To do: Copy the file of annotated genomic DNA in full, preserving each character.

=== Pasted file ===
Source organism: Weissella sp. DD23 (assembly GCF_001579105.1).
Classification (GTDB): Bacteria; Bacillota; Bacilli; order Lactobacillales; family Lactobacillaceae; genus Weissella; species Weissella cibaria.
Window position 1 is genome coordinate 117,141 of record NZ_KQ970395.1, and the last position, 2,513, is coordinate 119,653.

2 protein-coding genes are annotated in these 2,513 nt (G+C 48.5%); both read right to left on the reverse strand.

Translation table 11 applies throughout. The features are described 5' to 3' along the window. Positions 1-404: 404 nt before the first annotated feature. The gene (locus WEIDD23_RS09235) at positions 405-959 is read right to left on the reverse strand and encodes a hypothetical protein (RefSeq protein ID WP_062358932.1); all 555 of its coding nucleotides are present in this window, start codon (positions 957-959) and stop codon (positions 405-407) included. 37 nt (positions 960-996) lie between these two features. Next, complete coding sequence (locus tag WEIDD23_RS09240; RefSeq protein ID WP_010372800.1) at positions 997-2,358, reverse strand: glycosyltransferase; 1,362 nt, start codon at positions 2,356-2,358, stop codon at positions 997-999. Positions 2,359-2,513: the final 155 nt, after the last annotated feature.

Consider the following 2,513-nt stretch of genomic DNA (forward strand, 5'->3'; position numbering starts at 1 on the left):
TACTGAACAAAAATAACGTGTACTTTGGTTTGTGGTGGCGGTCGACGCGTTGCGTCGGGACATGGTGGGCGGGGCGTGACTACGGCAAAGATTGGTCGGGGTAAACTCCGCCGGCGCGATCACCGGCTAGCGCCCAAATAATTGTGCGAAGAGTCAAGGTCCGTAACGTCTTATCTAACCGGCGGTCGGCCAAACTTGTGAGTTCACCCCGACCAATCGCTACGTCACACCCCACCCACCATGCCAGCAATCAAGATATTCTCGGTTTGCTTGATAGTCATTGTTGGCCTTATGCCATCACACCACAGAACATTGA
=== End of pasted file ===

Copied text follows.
Source organism: Weissella sp. DD23 (assembly GCF_001579105.1).
Classification (GTDB): Bacteria; Bacillota; Bacilli; order Lactobacillales; family Lactobacillaceae; genus Weissella; species Weissella cibaria.
Window position 1 is genome coordinate 117,141 of record NZ_KQ970395.1, and the last position, 2,513, is coordinate 119,653.

2 protein-coding genes are annotated in these 2,513 nt (G+C 48.5%); both read right to left on the reverse strand.

Translation table 11 applies throughout. The features are described 5' to 3' along the window. Positions 1-404: 404 nt before the first annotated feature. The gene (locus WEIDD23_RS09235) at positions 405-959 is read right to left on the reverse strand and encodes a hypothetical protein (RefSeq protein ID WP_062358932.1); all 555 of its coding nucleotides are present in this window, start codon (positions 957-959) and stop codon (positions 405-407) included. 37 nt (positions 960-996) lie between these two features. Next, complete coding sequence (locus tag WEIDD23_RS09240; RefSeq protein ID WP_010372800.1) at positions 997-2,358, reverse strand: glycosyltransferase; 1,362 nt, start codon at positions 2,356-2,358, stop codon at positions 997-999. Positions 2,359-2,513: the final 155 nt, after the last annotated feature.

Consider the following 2,513-nt stretch of genomic DNA (forward strand, 5'->3'; position numbering starts at 1 on the left):
TACTGAACAAAAATAACGTGTACTTTGGTTTGTGGTGGCGGTCGACGCGTTGCGTCGGGACATGGTGGGCGGGGCGTGACTACGGCAAAGATTGGTCGGGGTAAACTCCGCCGGCGCGATCACCGGCTAGCGCCCAAATAATTGTGCGAAGAGTCAAGGTCCGTAACGTCTTATCTAACCGGCGGTCGGCCAAACTTGTGAGTTCACCCCGACCAATCGCTACGTCACACCCCACCCACCATGCCAGCAATCAAGATATTCTCGGTTTGCTTGATAGTCATTGTTGGCCTTATGCCATCACACCACAGAACATTGA